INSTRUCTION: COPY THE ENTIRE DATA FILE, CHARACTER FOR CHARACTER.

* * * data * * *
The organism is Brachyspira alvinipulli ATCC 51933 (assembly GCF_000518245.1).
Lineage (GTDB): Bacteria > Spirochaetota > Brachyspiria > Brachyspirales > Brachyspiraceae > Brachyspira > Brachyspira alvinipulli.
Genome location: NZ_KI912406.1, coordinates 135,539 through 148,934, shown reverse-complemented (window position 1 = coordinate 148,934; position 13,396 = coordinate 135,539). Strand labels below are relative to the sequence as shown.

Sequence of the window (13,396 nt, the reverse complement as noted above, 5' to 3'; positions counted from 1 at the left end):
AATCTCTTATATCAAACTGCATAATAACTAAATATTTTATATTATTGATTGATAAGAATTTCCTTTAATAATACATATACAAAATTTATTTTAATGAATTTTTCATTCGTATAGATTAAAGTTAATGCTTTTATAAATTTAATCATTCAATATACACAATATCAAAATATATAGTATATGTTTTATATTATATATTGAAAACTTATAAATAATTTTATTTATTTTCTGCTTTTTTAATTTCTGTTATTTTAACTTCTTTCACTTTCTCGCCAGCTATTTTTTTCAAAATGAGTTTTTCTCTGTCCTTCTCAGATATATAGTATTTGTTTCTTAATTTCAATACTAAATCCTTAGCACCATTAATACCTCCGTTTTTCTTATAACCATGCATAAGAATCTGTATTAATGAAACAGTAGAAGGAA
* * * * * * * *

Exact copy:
The organism is Brachyspira alvinipulli ATCC 51933 (assembly GCF_000518245.1).
Lineage (GTDB): Bacteria > Spirochaetota > Brachyspiria > Brachyspirales > Brachyspiraceae > Brachyspira > Brachyspira alvinipulli.
Genome location: NZ_KI912406.1, coordinates 135,539 through 148,934, shown reverse-complemented (window position 1 = coordinate 148,934; position 13,396 = coordinate 135,539). Strand labels below are relative to the sequence as shown.

Sequence of the window (13,396 nt, the reverse complement as noted above, 5' to 3'; positions counted from 1 at the left end):
AATCTCTTATATCAAACTGCATAATAACTAAATATTTTATATTATTGATTGATAAGAATTTCCTTTAATAATACATATACAAAATTTATTTTAATGAATTTTTCATTCGTATAGATTAAAGTTAATGCTTTTATAAATTTAATCATTCAATATACACAATATCAAAATATATAGTATATGTTTTATATTATATATTGAAAACTTATAAATAATTTTATTTATTTTCTGCTTTTTTAATTTCTGTTATTTTAACTTCTTTCACTTTCTCGCCAGCTATTTTTTTCAAAATGAGTTTTTCTCTGTCCTTCTCAGATATATAGTATTTGTTTCTTAATTTCAATACTAAATCCTTAGCACCATTAATACCTCCGTTTTTCTTATAACCATGCATAAGAATCTGTATTAATGAAACAGTAGAAGGAA